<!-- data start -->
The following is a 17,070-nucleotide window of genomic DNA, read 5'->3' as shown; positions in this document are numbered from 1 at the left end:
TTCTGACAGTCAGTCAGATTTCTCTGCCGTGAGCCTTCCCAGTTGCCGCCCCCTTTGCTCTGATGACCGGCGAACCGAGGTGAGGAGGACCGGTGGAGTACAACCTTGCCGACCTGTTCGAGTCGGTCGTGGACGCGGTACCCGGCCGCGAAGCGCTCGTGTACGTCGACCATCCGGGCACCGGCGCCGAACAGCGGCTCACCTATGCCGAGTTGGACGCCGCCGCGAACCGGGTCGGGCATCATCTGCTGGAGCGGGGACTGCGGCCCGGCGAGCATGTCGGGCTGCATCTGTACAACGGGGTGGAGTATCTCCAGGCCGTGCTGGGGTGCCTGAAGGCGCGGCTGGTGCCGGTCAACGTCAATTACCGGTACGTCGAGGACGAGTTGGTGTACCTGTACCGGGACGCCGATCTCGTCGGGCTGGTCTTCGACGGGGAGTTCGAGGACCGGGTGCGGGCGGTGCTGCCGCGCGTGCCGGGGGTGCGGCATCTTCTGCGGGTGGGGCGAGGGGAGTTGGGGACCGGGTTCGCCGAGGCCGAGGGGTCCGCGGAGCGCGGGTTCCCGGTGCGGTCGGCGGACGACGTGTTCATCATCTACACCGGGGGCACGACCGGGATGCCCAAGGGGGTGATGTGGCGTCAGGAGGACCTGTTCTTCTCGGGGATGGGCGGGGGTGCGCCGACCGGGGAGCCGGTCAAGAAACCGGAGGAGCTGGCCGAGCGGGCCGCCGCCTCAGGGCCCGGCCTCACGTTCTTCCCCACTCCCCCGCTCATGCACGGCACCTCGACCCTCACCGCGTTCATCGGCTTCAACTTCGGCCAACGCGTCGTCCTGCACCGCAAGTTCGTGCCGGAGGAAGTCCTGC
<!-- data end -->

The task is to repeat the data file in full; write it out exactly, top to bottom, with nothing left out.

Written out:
The following is a 17,070-nucleotide window of genomic DNA, read 5'->3' as shown; positions in this document are numbered from 1 at the left end:
TTCTGACAGTCAGTCAGATTTCTCTGCCGTGAGCCTTCCCAGTTGCCGCCCCCTTTGCTCTGATGACCGGCGAACCGAGGTGAGGAGGACCGGTGGAGTACAACCTTGCCGACCTGTTCGAGTCGGTCGTGGACGCGGTACCCGGCCGCGAAGCGCTCGTGTACGTCGACCATCCGGGCACCGGCGCCGAACAGCGGCTCACCTATGCCGAGTTGGACGCCGCCGCGAACCGGGTCGGGCATCATCTGCTGGAGCGGGGACTGCGGCCCGGCGAGCATGTCGGGCTGCATCTGTACAACGGGGTGGAGTATCTCCAGGCCGTGCTGGGGTGCCTGAAGGCGCGGCTGGTGCCGGTCAACGTCAATTACCGGTACGTCGAGGACGAGTTGGTGTACCTGTACCGGGACGCCGATCTCGTCGGGCTGGTCTTCGACGGGGAGTTCGAGGACCGGGTGCGGGCGGTGCTGCCGCGCGTGCCGGGGGTGCGGCATCTTCTGCGGGTGGGGCGAGGGGAGTTGGGGACCGGGTTCGCCGAGGCCGAGGGGTCCGCGGAGCGCGGGTTCCCGGTGCGGTCGGCGGACGACGTGTTCATCATCTACACCGGGGGCACGACCGGGATGCCCAAGGGGGTGATGTGGCGTCAGGAGGACCTGTTCTTCTCGGGGATGGGCGGGGGTGCGCCGACCGGGGAGCCGGTCAAGAAACCGGAGGAGCTGGCCGAGCGGGCCGCCGCCTCAGGGCCCGGCCTCACGTTCTTCCCCACTCCCCCGCTCATGCACGGCACCTCGACCCTCACCGCGTTCATCGGCTTCAACTTCGGCCAACGCGTCGTCCTGCACCGCAAGTTCGTGCCGGAGGAAGTCCTGC